Imagine for a moment that you were interested in purchasing a new Nikon digital camera. A quick online search returns the same initial price from both Best Buy and Amazon.com--$ 749. However, something strange happens after reaching the final checkout page; the same camera from Best Buy will cost an additional $54.56 in taxes for a Minnesota resident, where no taxes are owed from Amazon.com. $50 may not be a big deal to Ashton Kutcher, but it may mean the difference between a sale benefitting a Minnesota- based business or a competitor--not to mention $50 in lost tax revenue to the state.
Consideration of an internet sales tax proposal has policy makers engaged in heated debate, and the politics are delicious. As a recent Star Tribune article says,
"The issue pits behemoth Internet companies like Amazon squarely against bedrock Minnesota retailers like Target and Best Buy, forcing some Republicans who control the Legislature to choose between helping Minnesota companies and honoring their longstanding refusal to raise taxes.
A Supreme Court ruling in 1992 said that states cannot force retailers to collect sales tax if they do not have a brick-and-mortar presence in a state. Yet several states are trying to find ways to force online companies that have “affiliates” in the state to collect taxes.
Sales tax has become the primary funding source for state governments. One reason for this is that is harder for people to avoid the tax at the state level than at the local level. For example, it would be pretty easy for me to travel the next city over if it meant paying less in sales tax, but it is largely impractical for me to travel to another state to make a purchase. As the internet brings every major retailer directly into my home regardless of where it is located, purchasing out of state becomes not only practical but downright convenient. That sound you hear is the tax base crumbling slowly under your keyboard.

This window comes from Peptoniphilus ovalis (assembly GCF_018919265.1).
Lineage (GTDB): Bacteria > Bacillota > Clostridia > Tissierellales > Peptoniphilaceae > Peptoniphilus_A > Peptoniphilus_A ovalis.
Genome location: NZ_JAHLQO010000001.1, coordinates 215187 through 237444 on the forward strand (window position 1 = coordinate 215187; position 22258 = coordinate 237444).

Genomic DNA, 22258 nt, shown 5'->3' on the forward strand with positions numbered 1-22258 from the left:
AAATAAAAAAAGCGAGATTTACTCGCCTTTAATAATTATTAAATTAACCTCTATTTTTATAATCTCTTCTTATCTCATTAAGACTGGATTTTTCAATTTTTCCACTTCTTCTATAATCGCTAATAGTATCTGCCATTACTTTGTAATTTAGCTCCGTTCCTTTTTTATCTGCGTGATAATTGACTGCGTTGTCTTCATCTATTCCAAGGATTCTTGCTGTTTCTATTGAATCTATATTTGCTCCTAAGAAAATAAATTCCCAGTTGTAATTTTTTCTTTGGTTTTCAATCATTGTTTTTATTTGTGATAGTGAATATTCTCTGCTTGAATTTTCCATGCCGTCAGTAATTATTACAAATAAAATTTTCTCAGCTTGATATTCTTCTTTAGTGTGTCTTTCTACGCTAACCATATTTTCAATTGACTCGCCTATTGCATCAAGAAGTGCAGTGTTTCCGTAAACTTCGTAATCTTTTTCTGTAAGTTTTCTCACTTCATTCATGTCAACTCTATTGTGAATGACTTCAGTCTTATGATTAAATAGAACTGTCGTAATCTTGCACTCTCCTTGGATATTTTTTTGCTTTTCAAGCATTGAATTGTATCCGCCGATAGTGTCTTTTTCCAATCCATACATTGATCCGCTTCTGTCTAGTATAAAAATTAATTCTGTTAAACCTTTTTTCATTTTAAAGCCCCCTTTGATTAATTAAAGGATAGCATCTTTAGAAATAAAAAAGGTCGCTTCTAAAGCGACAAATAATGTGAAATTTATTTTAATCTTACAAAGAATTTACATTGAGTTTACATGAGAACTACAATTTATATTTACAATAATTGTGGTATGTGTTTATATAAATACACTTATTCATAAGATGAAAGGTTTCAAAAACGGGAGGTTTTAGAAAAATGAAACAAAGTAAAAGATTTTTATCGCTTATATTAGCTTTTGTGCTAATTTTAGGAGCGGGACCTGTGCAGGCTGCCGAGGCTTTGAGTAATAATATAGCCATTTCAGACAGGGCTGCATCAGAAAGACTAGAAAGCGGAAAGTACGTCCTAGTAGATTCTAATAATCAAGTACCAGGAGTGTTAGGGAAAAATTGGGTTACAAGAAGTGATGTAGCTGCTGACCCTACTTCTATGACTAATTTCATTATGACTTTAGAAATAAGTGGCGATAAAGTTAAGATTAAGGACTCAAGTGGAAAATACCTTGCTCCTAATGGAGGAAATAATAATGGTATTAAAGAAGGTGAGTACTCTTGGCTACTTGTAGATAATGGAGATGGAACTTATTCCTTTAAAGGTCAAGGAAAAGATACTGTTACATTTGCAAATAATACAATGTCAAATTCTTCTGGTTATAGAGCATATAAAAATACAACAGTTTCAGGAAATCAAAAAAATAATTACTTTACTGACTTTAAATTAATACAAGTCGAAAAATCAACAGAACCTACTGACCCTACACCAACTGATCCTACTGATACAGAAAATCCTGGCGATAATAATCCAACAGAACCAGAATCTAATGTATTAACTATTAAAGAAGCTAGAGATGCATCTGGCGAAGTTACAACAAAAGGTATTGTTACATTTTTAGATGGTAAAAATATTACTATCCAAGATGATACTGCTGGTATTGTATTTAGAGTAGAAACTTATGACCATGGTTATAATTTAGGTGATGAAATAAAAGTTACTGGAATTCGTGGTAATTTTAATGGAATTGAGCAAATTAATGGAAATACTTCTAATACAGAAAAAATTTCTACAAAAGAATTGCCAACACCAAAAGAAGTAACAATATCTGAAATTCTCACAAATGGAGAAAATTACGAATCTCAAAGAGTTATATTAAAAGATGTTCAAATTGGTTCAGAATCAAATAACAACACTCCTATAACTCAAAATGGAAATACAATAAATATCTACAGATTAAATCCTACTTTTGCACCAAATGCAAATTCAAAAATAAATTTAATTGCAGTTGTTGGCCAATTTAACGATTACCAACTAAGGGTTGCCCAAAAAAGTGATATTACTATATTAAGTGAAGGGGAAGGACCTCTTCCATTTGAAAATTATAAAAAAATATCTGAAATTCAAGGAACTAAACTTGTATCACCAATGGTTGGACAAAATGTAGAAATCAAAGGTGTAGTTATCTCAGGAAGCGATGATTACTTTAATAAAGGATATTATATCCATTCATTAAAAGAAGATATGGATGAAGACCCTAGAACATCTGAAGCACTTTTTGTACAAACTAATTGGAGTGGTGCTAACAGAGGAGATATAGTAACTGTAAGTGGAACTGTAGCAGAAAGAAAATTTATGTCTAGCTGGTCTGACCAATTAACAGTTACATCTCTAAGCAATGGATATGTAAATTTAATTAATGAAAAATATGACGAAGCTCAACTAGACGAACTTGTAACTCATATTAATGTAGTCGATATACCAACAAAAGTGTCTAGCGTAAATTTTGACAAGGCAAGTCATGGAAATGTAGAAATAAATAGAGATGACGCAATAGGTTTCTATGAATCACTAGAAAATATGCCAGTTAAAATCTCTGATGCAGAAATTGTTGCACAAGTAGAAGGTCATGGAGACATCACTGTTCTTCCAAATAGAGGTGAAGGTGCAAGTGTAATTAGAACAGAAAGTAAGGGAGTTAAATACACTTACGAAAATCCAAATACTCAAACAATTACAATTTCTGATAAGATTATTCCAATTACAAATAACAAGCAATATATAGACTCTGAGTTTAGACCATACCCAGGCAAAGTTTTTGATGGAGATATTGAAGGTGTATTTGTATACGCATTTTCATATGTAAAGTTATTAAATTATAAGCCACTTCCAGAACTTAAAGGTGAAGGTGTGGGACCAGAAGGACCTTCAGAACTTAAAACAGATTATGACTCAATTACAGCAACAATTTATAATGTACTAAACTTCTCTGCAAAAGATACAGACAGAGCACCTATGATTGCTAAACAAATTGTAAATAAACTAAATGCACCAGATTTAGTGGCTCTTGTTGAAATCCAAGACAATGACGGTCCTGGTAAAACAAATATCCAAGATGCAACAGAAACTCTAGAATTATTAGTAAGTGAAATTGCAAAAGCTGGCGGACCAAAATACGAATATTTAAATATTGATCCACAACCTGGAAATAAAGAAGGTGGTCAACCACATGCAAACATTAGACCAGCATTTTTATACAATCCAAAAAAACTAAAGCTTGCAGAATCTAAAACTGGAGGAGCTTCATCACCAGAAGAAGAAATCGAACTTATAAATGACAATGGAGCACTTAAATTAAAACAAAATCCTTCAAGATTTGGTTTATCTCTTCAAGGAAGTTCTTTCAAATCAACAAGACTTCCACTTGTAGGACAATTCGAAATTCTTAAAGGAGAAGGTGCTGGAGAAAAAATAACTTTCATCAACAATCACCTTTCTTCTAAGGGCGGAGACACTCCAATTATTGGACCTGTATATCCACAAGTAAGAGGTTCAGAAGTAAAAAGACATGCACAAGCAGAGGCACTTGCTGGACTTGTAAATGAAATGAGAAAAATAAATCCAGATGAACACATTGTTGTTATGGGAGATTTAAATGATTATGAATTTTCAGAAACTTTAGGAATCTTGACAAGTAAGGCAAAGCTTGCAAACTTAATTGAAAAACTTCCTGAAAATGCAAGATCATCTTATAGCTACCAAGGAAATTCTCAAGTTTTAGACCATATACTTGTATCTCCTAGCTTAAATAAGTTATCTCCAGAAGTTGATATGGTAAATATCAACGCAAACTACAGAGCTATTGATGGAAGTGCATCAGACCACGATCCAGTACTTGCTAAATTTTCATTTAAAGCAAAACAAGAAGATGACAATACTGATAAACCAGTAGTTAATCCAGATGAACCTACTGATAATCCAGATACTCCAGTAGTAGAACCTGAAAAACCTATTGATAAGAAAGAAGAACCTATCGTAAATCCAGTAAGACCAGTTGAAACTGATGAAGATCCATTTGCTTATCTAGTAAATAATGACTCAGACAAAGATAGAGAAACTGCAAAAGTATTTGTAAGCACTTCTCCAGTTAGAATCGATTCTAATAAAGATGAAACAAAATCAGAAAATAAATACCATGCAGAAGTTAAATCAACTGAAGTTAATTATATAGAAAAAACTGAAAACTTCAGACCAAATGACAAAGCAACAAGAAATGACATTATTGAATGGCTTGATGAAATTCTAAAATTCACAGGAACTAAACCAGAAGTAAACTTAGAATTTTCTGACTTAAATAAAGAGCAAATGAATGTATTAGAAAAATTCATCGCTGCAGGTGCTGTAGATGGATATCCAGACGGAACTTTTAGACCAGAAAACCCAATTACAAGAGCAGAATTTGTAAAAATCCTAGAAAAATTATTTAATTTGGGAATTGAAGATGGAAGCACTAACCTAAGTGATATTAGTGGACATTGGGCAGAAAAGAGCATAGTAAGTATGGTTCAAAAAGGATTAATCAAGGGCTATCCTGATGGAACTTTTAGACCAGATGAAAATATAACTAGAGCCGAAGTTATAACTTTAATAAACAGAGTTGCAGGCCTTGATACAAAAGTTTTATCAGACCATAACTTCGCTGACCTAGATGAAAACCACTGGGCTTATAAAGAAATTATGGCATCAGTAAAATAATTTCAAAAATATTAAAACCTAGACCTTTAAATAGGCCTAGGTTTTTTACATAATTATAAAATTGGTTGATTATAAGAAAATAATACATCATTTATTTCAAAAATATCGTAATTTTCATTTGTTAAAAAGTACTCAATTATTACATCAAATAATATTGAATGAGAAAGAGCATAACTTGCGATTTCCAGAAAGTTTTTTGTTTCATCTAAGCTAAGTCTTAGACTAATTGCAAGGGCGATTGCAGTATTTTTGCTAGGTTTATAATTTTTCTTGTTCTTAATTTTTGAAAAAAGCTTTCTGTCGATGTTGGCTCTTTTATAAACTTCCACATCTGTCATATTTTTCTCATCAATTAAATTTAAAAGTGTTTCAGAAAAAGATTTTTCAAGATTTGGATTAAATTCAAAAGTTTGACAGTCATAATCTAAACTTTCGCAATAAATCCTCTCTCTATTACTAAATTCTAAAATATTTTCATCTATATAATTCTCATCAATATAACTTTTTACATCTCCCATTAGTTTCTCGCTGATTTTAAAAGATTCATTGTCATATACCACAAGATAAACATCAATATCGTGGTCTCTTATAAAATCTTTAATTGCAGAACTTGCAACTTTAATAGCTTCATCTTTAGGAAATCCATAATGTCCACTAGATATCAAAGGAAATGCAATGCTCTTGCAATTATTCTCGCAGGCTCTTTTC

There is also concern that failure to collect tax for online sales makes an already regressive tax (a tax which falls disproportionately on lower incomes) even more regressive. It is comparatively wealthy people with credit cards and ready access to the internet who can avoid paying sales tax online.
Did you know that you are already required to pay sales tax directly to the state if it was not collected through an online retailer? Unsurprisingly, less than 800 people knew about this law, figured out how to settle up and actually paid this tax in 2010. The current law is about as unfeasible as it gets. Amazon.com claims that forcing them to collect the tax would be difficult to administer on their end as well, having to deal with as many taxing districts and laws as they do. One can speculate that Amazon would be up to the task if necessary, but if online purchases must be taxed, they argue, it is best administered at a national level to make compliance less burdensome.
The question is whether states such as Minnesota can afford to wait for the federal government to act. According to estimates from MPR, not collecting online sales tax costs the state as much as $400 million each year. For those keeping score at home, that’s 61.5% of the projected $1.3 billion deficit for the 2014-2015 biennium.